Sunday, June 15, 2008

Father's Day

Today all I can think about is Luke Russert, Tim Russert's son. This twenty-something young man was in Italy with his mom and he got a phone call on Friday that his dad had died.

No warning.

No chance to say goodbye.

His father, the famous journalist Tim Russert, had a history of coronary artery disease but had controlled the problem with good diet and exercise and had done well on a stress test just a few months ago.

While Russert died doing something he loved and certainly did not suffer in his last moments, his family still had no idea that he, at the age of 58, would be gone.

And now, today, Father's Day, Luke is being forced to deal head on with the fact that he will never get to see his father again.

The reason this particular story is so painful for me is because it is my own. A little over two years ago, I got a phone call similar to the one Luke and his mother got on Friday. Just like him, I had no warning. Just like him, I was going about my life with absolutely no idea that at any moment I could lose my father. My dad had been doing well on his stress tests too. Yes, he had some blocked arteries in the past, but his doctors were being very vigilant about his care. Just like him, my dad was doing what he loved (mountain biking) and did not suffer. And just like him, a few days (in my case two weeks) later, I had to celebrate Father's Day with everyone except for my father. My dad was 55; his was 58.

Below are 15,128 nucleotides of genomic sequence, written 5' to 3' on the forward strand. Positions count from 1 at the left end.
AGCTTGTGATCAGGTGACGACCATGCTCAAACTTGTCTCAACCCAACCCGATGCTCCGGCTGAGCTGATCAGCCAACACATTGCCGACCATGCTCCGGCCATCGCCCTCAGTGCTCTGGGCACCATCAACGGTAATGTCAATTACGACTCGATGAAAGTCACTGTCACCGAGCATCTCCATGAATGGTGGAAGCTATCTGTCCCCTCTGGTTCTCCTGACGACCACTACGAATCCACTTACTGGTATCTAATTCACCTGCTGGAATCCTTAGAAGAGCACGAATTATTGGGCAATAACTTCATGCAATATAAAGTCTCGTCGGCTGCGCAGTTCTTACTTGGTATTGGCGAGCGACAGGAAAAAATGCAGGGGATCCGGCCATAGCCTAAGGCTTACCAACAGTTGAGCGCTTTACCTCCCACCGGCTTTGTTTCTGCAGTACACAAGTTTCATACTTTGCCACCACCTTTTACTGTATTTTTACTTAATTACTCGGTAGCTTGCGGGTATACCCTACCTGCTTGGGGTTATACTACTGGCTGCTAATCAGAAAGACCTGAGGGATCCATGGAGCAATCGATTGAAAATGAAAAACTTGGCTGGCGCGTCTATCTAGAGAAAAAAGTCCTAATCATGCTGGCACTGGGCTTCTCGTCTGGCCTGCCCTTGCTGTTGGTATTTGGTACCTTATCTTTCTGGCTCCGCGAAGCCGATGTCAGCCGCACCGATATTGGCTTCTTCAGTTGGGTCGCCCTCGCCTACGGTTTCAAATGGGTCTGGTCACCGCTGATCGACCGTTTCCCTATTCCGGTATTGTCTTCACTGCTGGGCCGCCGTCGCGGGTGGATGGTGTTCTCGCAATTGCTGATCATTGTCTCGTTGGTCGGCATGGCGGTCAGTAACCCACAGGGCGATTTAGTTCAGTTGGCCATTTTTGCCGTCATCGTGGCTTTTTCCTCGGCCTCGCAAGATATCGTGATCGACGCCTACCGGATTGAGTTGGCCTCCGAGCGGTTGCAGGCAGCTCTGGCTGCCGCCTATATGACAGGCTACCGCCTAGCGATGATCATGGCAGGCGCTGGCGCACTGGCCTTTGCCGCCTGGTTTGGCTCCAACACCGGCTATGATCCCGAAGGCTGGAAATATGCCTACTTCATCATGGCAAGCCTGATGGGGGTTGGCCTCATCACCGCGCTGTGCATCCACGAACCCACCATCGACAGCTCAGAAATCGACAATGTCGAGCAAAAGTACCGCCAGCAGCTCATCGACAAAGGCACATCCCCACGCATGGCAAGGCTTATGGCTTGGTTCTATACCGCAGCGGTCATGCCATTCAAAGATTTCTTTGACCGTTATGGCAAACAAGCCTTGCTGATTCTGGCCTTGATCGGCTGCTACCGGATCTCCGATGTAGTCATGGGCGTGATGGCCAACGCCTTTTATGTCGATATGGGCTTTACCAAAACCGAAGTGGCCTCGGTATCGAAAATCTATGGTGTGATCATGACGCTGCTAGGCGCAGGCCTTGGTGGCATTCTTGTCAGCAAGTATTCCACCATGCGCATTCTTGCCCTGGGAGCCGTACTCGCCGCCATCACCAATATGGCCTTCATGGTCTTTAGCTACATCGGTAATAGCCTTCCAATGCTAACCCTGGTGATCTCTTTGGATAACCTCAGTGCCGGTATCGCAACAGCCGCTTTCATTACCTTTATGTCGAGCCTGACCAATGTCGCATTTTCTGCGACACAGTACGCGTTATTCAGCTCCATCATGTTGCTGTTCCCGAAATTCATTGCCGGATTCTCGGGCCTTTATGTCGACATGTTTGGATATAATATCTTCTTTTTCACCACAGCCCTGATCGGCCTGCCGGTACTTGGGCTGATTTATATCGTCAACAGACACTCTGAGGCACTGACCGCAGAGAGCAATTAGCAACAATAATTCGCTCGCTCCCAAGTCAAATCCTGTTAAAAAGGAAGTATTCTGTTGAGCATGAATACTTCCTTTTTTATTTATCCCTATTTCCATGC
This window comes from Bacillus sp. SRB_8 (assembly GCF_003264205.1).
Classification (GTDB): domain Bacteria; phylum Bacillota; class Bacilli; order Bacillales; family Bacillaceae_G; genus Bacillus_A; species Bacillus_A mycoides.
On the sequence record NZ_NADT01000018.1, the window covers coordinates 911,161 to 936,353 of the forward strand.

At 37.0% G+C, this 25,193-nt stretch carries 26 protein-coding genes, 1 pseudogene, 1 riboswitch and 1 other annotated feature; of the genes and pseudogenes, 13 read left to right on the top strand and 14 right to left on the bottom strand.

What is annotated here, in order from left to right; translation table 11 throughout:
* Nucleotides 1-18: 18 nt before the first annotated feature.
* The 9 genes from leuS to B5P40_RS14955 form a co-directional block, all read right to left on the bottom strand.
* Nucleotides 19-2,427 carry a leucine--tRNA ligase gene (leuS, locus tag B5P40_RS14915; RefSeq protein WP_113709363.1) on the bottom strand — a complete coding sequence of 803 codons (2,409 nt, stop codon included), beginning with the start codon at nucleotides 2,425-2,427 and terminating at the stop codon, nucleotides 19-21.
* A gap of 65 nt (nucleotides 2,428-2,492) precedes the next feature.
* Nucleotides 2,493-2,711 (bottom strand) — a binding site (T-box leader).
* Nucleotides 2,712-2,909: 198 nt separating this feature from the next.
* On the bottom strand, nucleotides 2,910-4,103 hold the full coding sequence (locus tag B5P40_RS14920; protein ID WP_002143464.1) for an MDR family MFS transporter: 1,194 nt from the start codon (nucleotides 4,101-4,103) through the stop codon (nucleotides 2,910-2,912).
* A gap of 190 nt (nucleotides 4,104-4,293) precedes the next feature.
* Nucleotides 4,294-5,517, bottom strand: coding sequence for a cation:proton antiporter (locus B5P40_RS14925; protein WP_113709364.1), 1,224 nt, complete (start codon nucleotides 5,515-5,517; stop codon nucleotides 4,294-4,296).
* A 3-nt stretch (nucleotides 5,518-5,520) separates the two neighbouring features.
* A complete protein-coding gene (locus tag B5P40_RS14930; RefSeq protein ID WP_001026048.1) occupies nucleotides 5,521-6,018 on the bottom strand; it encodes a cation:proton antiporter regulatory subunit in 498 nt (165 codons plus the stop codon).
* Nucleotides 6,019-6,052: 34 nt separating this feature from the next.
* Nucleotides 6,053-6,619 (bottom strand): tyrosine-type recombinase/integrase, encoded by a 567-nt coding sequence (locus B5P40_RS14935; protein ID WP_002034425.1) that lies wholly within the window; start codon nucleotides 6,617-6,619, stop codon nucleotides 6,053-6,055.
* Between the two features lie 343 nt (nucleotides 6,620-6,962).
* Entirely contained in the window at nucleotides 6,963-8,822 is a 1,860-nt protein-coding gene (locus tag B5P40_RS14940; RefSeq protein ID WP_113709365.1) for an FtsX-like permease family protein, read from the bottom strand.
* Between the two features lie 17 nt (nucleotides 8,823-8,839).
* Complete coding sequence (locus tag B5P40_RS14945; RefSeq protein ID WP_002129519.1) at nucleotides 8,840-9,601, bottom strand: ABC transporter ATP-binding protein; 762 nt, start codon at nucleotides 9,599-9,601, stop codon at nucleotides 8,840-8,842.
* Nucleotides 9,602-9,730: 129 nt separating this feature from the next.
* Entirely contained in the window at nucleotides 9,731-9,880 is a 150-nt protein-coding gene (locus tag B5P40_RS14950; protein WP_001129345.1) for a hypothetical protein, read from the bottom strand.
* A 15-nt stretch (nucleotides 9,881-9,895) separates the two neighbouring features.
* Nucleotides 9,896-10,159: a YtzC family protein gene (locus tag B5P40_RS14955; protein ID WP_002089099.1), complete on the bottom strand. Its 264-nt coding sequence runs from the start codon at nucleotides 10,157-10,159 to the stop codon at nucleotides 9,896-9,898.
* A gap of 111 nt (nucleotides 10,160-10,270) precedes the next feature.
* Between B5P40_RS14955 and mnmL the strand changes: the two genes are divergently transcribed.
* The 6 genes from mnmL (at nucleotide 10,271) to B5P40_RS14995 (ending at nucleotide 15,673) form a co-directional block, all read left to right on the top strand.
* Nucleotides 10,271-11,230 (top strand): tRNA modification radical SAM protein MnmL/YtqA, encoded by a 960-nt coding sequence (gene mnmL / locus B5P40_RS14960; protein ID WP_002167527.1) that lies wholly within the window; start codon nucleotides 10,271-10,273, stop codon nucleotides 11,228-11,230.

I could try to impart some wisdom about appreciating your loved ones every day instead of just on Hallmark holidays and when it's too late. But for people who still have their parents, my story and Luke's will still probably not resonate through. It's just a fault of the human race that we can't appreciate what we have until it's gone or we worry so much about losing someone that we can't enjoy ourselves in the moment. There are some people who manage to avoid both pitfalls, but I don't know many.

I just know that today and every other day, I miss my dad, and when I read about Tim Russert, I got that same gut wrenching sensation I felt on May 28, 2006, because I knew that some other young person was having to deal with the unexpected loss of a parent. I do feel fortunate that I have so much to miss and I'm sure Luke is grateful for his father's amazing legacy, but the tributes and the outpouring of love and support can never make up for the loss of a good parent.

My dad, Joseph Hageman

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